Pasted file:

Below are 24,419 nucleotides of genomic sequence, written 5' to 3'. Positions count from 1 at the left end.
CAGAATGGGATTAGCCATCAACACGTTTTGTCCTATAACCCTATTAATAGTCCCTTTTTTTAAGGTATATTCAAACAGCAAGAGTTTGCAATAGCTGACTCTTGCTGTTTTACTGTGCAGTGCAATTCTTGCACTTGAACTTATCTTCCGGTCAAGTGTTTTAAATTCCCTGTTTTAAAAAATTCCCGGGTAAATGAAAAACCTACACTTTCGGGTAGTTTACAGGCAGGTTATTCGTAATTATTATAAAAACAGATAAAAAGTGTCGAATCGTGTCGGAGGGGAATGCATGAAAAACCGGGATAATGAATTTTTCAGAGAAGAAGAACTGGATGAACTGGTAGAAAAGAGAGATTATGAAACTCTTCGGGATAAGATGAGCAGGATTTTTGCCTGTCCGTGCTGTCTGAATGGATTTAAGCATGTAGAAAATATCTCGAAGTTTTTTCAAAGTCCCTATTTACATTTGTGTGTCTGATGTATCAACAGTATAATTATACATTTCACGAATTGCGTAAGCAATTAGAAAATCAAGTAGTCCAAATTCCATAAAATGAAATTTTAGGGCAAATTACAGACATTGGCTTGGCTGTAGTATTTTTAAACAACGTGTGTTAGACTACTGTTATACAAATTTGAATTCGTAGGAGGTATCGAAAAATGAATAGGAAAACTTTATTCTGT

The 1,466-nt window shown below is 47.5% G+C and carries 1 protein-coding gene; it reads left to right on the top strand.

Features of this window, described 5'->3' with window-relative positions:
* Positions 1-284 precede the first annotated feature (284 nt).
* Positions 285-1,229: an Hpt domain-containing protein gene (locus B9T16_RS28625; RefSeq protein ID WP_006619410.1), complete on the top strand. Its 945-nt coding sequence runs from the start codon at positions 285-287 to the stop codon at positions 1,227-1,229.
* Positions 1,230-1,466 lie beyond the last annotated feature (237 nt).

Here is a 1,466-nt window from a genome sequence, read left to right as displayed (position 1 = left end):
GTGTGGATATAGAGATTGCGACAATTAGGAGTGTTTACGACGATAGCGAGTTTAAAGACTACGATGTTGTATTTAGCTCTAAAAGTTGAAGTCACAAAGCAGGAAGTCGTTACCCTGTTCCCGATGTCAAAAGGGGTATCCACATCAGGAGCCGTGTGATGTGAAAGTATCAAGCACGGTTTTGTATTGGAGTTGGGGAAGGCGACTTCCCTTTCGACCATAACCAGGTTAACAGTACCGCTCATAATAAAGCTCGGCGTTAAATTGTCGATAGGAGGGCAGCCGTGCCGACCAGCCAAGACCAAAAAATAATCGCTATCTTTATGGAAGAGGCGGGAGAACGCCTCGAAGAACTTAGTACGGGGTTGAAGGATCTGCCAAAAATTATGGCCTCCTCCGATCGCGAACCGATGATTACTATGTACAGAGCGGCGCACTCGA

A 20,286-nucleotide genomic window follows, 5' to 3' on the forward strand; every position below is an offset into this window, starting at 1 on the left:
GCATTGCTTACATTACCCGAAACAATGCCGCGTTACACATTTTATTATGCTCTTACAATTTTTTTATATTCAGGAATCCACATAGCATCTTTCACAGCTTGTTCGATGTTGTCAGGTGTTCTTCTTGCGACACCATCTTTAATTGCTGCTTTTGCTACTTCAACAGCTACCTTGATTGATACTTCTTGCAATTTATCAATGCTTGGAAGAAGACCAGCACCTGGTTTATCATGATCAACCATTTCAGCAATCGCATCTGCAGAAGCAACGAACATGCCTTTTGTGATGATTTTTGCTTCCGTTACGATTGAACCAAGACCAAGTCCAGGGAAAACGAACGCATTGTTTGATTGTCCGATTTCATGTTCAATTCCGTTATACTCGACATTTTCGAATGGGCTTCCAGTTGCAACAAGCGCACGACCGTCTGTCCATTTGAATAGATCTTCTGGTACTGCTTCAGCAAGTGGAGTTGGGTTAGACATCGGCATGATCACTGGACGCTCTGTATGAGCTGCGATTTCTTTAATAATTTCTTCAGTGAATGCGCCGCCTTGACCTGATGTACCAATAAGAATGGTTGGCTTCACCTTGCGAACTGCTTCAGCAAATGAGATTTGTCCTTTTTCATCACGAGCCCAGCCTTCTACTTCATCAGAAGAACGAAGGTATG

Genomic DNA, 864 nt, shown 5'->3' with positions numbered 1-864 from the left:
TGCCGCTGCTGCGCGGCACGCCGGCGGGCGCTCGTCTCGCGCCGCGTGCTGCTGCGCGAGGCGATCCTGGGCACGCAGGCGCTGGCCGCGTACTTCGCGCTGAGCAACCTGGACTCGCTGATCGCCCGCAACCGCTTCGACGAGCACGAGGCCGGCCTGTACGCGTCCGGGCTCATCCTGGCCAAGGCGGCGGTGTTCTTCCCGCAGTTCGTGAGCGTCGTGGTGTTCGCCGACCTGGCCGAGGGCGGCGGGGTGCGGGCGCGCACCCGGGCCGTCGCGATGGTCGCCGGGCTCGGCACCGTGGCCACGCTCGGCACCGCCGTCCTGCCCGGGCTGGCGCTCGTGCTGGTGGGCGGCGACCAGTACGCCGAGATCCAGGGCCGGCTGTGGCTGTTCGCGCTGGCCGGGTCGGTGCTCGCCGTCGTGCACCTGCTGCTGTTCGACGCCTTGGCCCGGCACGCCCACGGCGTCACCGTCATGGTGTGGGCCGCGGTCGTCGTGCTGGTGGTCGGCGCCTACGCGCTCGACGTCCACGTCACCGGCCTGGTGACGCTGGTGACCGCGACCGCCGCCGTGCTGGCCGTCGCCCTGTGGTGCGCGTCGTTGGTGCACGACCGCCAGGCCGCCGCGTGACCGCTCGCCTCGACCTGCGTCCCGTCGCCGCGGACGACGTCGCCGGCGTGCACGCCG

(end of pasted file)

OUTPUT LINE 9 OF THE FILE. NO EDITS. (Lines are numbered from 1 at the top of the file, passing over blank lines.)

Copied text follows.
GTGTGGATATAGAGATTGCGACAATTAGGAGTGTTTACGACGATAGCGAGTTTAAAGACTACGATGTTGTATTTAGCTCTAAAAGTTGAAGTCACAAAGCAGGAAGTCGTTACCCTGTTCCCGATGTCAAAAGGGGTATCCACATCAGGAGCCGTGTGATGTGAAAGTATCAAGCACGGTTTTGTATTGGAGTTGGGGAAGGCGACTTCCCTTTCGACCATAACCAGGTTAACAGTACCGCTCATAATAAAGCTCGGCGTTAAATTGTCGATAGGAGGGCAGCCGTGCCGACCAGCCAAGACCAAAAAATAATCGCTATCTTTATGGAAGAGGCGGGAGAACGCCTCGAAGAACTTAGTACGGGGTTGAAGGATCTGCCAAAAATTATGGCCTCCTCCGATCGCGAACCGATGATTACTATGTACAGAGCGGCGCACTCGA